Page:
Cargo Theft is Big Business for Brazil Crime Groups

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Cargo theft is emerging as one of the principal illicit revenue streams of organized crime groups in Brazil and some of those profits are funneled into more traditional pursuits such as arms and drug trafficking.

Some of the country’s biggest criminal organizations, like Rio de Janeiro’s Amigos dos Amigos (ADA), Red Command (Comando Vermelho – CV), and Terceiro Comando Puro (TCP), as well as São Paulo’s Primeiro Comando da Capital (PCC), have added cargo theft to their historical focus on drug-trafficking, kidnapping, and extortion.

Since around 2012, cargo theft in these cities has spiraled out of control. It is one of the fastest growing criminal practices in the country, with Rio and São Paulo the worst affected cities. According to government reports, cargo theft is estimated to cost companies in Brazil more than $558 million a year, Strada reports.

The state of Rio de Janeiro has seen the biggest surge in incidents, and organized crime groups there reportedly earn approximately $21 million a year through cargo theft. Yet, despite huge losses and the detrimental effect on investment in Brazil, the crime is often overlooked. While not as lucrative as drug-trafficking, cargo theft helps finance other criminal activities.

Pharmaceuticals, cigarettes, meat, alcohol and other drinks, as well as appliances are the most frequently targeted cargo. Electronics in particular can be extremely lucrative for criminal groups. For example, in July 2014, a group of approximately 20 unidentified individuals raided a Samsung warehouse in São Paulo, stealing $6.4 million’ worth of merchandise. Meat, on the other hand, is not a particularly lucrative cargo, but can easily be sold on the black market.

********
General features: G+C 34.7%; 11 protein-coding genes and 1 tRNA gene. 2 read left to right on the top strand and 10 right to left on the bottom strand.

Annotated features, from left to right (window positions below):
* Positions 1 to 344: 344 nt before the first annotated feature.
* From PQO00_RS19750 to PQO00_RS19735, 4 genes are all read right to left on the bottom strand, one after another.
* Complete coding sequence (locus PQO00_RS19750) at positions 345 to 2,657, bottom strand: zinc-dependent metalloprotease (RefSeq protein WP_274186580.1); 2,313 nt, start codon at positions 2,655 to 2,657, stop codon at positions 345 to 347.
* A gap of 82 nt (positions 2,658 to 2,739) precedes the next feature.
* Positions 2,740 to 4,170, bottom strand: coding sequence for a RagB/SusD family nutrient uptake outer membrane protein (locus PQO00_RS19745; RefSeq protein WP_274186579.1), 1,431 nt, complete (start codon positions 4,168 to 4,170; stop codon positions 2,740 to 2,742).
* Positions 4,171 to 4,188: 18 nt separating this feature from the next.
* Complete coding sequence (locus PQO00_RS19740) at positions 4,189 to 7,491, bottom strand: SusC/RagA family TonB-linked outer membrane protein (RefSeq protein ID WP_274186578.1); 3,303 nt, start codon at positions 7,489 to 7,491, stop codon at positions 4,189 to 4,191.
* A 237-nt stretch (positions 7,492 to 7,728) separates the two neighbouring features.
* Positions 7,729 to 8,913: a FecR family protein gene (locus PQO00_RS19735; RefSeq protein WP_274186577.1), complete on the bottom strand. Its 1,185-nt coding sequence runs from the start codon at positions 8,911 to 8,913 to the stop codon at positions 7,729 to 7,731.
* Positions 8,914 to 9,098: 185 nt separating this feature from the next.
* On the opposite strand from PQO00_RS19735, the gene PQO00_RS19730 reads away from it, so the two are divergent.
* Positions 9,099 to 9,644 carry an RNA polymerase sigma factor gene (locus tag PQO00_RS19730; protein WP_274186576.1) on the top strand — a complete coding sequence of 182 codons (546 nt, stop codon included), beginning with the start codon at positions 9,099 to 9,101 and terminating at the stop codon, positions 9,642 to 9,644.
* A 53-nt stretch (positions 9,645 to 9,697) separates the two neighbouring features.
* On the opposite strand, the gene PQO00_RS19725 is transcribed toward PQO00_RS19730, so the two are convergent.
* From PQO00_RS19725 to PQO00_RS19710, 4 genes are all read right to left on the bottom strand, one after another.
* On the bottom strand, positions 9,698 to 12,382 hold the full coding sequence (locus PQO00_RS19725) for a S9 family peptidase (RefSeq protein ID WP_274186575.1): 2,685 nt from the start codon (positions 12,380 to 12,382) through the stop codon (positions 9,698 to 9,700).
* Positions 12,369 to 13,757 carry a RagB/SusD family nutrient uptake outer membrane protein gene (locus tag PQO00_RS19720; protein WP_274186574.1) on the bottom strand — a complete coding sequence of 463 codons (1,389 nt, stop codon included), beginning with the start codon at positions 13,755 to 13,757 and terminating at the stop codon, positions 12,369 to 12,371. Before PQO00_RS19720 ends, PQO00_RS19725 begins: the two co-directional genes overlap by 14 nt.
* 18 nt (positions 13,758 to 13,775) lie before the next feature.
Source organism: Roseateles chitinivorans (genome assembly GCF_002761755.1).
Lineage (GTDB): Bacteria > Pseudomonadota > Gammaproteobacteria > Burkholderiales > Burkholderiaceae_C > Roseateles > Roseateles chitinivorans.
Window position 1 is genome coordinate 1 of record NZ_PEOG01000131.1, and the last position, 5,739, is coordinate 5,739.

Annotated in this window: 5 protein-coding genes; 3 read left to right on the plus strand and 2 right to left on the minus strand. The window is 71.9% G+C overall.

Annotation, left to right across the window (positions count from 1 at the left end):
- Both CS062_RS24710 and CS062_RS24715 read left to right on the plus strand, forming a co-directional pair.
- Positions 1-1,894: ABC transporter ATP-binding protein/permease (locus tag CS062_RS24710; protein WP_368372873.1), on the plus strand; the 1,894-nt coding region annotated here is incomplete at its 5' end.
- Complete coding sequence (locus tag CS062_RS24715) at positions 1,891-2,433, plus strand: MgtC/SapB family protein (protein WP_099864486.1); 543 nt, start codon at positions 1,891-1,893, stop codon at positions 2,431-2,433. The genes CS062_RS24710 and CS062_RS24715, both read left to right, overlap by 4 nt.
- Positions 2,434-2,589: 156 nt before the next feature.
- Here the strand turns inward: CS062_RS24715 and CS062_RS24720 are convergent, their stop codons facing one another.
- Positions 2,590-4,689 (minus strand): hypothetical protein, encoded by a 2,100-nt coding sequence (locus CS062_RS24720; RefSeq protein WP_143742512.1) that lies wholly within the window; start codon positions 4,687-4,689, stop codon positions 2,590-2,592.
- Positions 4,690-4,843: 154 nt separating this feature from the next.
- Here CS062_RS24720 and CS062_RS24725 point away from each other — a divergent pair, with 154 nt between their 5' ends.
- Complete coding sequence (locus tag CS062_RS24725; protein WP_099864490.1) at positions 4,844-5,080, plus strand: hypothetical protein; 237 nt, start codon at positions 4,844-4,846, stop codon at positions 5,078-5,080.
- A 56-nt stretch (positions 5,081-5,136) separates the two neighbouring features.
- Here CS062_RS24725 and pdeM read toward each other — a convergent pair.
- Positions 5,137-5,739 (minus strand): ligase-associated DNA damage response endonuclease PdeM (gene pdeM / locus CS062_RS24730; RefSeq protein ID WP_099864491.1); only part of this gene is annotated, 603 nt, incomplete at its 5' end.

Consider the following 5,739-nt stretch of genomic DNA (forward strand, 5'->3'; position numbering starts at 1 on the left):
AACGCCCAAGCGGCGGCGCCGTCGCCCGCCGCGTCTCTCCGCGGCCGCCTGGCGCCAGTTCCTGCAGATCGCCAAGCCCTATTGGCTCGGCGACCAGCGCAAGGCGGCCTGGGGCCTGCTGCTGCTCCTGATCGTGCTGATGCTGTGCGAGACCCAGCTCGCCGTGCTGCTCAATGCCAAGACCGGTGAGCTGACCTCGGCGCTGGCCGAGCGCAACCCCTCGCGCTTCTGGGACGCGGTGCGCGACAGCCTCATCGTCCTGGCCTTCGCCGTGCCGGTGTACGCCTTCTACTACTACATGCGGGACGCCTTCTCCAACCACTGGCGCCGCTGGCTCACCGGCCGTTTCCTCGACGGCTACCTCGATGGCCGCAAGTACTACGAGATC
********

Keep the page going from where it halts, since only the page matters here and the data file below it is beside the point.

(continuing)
A Countrywide Problem

Alongside Mexico, Argentina, and Venezuela, Brazil is one the countries worst affected by cargo theft in Latin America. More than 17,500 incidents were reported across the country in 2014, according to Globo, the last year for which complete national statistics are available.

A report by logistics security services company Freight Watch International says São Paulo registered the highest number of incidents in Brazil, with 8,500 thefts last year and about as many in 2014. However, Rio de Janeiro has seen the most significant increase in incidents. The state’s Public Safety Institute (Instituto de Segurança Pública) reported that the number of incidents increased from 2,619 to 7,225 between 2010 and 2015. That is the highest number of cargo thefts in the city since the government started collecting data in 1992, with incidents increasing by 23 percent last year alone.

There has also been a significant increase in cargo theft in the northwestern Amazonas region, which accounts for about one third of all incidents. The region has become known the ‘truck robbery center of Brazil.’ There, officials have blamed poor policing along isolated roads for the uptick in incidents. However, in Rio de Janeiro, a stronger police presence and security operations have done little to combat skyrocketing cargo theft levels.

A report in Globo notes that instances in Rio increased by a further 11 percent during the first three months of 2016. Evidence would suggest that powerful organized crime groups, police corruption, and a worsening state economy are largely to blame.

Cargo Theft & Drug-Trafficking: a Vicious Circle